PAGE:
Mosaicism and IVF Success

Peter Kovacs, MD, PhD


April 13, 2018

Outcomes of Mosaic Embryo Transfer

Successful implantation requires a healthy embryo, receptive endometrium, and proper synchronization. In vitro fertilization (IVF) offers the best chance to conceive for infertile couples, but it still only offers a 25%-30% chance to give birth.[1]

There are several predictors of IVF success.[2] Female age is probably the most important among them. With age, ovarian reserve declines, as does oocyte quality. As a result, fewer embryos are obtained during IVF, and the proportion of genetically unhealthy embryos increases. This results in lower implantation rates, higher miscarriage rates, and longer time to achieve a successful pregnancy.

If we knew the genetic composition of the embryo before the transfer, we could avoid the transfer of unhealthy embryos and could expect improved clinical outcomes. This concept was the basis for the development of preimplantation genetic screening (PGS) of embryos. The technology has improved significantly over the years, but still a large proportion of embryos diagnosed as euploid do not implant. On the other hand, some of the embryos that tested abnormal do implant and result in healthy deliveries. A recent study[3] evaluated IVF outcomes after the transfer of mosaic embryos.

The study evaluated 77 women who had no euploid embryos and accepted the transfer of mosaic embryos. Blastocyst-stage trophectoderm biopsies were performed, and array comparative genomic hybridization and next-generation sequencing technologies were used for genetic screening. The results were classified as euploid, aneuploid, or mosaic. A total of 78 embryos were transferred. In 37 of 78 cycles, a positive pregnancy test was obtained, and among these were eight biochemical pregnancies and six miscarriages. The clinical pregnancy rate was 30%, and 24 children were born.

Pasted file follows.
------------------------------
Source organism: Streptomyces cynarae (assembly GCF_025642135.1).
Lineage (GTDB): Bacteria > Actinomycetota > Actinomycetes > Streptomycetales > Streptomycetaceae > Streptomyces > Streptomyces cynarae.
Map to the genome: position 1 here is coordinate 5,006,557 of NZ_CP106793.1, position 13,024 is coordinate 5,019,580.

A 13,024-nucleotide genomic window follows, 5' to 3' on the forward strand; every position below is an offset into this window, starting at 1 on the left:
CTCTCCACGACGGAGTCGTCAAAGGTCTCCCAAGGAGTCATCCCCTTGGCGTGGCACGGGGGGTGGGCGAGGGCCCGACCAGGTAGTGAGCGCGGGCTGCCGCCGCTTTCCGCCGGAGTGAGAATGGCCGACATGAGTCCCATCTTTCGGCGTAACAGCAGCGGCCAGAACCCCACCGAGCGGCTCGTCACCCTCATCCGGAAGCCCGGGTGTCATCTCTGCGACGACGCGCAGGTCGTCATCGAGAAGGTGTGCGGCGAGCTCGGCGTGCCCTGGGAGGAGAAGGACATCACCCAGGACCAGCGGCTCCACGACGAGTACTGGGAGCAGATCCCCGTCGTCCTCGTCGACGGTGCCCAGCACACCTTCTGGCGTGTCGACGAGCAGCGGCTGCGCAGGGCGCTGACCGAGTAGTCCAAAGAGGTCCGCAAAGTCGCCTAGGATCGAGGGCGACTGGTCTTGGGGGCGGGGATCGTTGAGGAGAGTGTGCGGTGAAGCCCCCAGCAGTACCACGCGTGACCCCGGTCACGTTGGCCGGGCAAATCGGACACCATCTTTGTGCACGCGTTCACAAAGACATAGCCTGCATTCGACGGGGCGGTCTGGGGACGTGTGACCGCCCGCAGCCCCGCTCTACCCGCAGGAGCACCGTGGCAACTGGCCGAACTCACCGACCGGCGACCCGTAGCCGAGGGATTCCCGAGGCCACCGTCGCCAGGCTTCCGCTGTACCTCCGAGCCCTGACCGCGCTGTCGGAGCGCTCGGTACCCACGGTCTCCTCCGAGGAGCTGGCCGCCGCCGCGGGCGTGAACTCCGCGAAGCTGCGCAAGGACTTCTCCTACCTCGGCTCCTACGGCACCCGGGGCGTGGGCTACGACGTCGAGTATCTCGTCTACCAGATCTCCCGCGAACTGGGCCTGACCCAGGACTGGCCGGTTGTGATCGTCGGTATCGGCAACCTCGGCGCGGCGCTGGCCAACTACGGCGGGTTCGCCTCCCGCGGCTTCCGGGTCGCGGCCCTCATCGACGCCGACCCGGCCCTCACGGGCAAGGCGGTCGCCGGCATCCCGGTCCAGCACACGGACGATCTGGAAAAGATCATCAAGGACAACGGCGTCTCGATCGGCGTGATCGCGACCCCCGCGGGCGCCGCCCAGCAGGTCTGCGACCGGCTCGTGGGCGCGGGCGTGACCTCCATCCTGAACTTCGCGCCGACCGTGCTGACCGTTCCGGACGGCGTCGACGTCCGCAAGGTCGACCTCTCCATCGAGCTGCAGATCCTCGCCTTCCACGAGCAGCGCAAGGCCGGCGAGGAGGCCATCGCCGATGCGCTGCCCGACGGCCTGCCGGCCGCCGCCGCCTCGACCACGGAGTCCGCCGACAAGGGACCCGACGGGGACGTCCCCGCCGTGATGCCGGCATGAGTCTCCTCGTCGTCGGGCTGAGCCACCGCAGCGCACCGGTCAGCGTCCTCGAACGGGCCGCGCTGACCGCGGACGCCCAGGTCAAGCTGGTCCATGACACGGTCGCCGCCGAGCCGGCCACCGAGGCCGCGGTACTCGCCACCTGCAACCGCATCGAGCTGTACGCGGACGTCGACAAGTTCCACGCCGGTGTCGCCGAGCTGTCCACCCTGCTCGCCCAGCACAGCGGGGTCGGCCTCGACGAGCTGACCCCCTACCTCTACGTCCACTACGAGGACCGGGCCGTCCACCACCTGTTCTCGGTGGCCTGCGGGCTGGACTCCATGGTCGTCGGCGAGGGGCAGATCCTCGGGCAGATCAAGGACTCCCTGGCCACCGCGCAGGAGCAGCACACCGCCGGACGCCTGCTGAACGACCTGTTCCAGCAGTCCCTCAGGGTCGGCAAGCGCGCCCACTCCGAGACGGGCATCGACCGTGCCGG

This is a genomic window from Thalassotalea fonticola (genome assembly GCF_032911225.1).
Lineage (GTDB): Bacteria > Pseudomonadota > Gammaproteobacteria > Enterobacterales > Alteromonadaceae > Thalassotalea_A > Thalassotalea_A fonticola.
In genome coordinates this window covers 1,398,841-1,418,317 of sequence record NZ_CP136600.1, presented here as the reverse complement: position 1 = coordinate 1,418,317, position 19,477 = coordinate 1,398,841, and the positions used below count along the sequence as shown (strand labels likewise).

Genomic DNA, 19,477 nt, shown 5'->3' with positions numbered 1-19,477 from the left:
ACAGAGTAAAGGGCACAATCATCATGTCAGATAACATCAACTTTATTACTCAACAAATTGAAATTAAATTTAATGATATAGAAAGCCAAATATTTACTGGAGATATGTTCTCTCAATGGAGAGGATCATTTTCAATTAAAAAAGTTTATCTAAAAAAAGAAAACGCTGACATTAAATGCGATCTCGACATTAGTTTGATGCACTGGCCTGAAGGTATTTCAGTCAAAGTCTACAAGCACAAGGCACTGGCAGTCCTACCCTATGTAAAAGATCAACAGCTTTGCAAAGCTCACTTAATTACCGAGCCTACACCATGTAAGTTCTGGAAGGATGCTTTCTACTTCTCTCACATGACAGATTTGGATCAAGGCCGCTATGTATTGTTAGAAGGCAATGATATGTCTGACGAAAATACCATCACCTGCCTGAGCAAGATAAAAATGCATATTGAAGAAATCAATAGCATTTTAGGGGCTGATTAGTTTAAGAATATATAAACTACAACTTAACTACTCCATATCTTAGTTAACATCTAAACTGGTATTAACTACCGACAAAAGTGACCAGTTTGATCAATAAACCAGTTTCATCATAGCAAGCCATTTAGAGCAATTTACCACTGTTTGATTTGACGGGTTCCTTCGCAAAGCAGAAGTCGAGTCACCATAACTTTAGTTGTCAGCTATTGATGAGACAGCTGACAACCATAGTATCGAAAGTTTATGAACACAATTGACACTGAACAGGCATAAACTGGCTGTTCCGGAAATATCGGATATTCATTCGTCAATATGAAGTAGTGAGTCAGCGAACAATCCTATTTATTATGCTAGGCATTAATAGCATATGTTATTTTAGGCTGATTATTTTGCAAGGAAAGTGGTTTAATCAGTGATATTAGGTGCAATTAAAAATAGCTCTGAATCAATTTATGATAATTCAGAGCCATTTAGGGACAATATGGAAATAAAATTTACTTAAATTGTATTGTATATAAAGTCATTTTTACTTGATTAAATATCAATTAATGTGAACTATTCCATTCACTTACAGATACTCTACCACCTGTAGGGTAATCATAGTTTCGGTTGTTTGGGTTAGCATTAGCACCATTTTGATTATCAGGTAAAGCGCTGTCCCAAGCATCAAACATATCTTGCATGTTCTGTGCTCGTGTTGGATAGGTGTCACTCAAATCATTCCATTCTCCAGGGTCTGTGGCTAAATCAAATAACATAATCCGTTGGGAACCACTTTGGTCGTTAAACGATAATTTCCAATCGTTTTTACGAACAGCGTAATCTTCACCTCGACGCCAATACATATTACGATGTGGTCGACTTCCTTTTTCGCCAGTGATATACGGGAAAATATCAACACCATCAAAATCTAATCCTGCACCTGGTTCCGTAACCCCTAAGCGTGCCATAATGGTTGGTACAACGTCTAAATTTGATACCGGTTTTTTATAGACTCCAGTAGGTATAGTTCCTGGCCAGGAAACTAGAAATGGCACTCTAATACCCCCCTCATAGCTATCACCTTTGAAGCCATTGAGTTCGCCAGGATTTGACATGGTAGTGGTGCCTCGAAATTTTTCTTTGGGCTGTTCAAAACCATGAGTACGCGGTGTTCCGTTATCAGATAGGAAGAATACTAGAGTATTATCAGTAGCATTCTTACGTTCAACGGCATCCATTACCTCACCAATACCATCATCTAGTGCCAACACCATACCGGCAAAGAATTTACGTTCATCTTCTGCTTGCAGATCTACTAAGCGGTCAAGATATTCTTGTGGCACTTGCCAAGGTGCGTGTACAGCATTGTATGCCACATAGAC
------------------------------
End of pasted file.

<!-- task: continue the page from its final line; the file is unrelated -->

Mosaic embryos were divided according to the degree of mosaicism: either low (<50% abnormal cells) or high (>50% abnormal cells). Implantation (48.9% vs 24.2%), clinical pregnancy rate per transfer (40.9% vs 15.2%) and live birth rates (42.2% vs 15.2%) were significantly higher in the low mosaic group. Embryos with more chromosomes involved in the mosaicism were less likely to result in a positive outcome compared with embryos with single or double chromosome trisomy or monosomy.

Embryos with low mosaicism (<50%) resulted in similar clinical outcomes to those of euploid embryos. Implantation, pregnancy, and live birth rates, however, were lower for embryos with high degrees of mosaicism compared with euploid embryos.


The proportion of aneuploid embryos increases with age.[4] This is paralleled by a reduction in both spontaneous and IVF pregnancy rates.[2] PGS enables us to assess the entire chromosome content of the embryos created in vitro. Not counting those cases in which, for technical reasons, a result cannot be provided, in at least one third of the cases embryonic mosaicism is detected.[5] In these cases, two or more different cell lines can be detected in the embryo. When the patient has euploid embryos, those are transferred. Previously successful deliveries after the transfer of mosaic embryos have been reported.[6]

This study has also shown that good implantation and pregnancy rates can be achieved with the transfer of mosaic embryos, and the miscarriage rate is not increased. All of these pregnancies underwent prenatal genetic testing, and normal chromosome content was confirmed. The result was 24 healthy babies. The degree of mosaicism, the number of chromosomes involved, and the chromosome itself may differ. Embryos with high degrees of mosaicism or multiple involved chromosomes are less likely to implant. Spinella and colleagues[3] hypothesized that aneuploid cells may proliferate more slowly, may have a growth disadvantage, or may be eliminated by another mechanism (eg, apoptosis) during embryonic development.

They also stressed the need for prenatal genetic testing. Embryos may implant and progress normally with certain trisomies (chromosome 13, 18, 21); and, therefore, the transfer of embryos with such mosaicism should preferably be avoided. Only after proper counseling should patients be offered the transfer of mosaic embryos and only if euploid embryos are not available.


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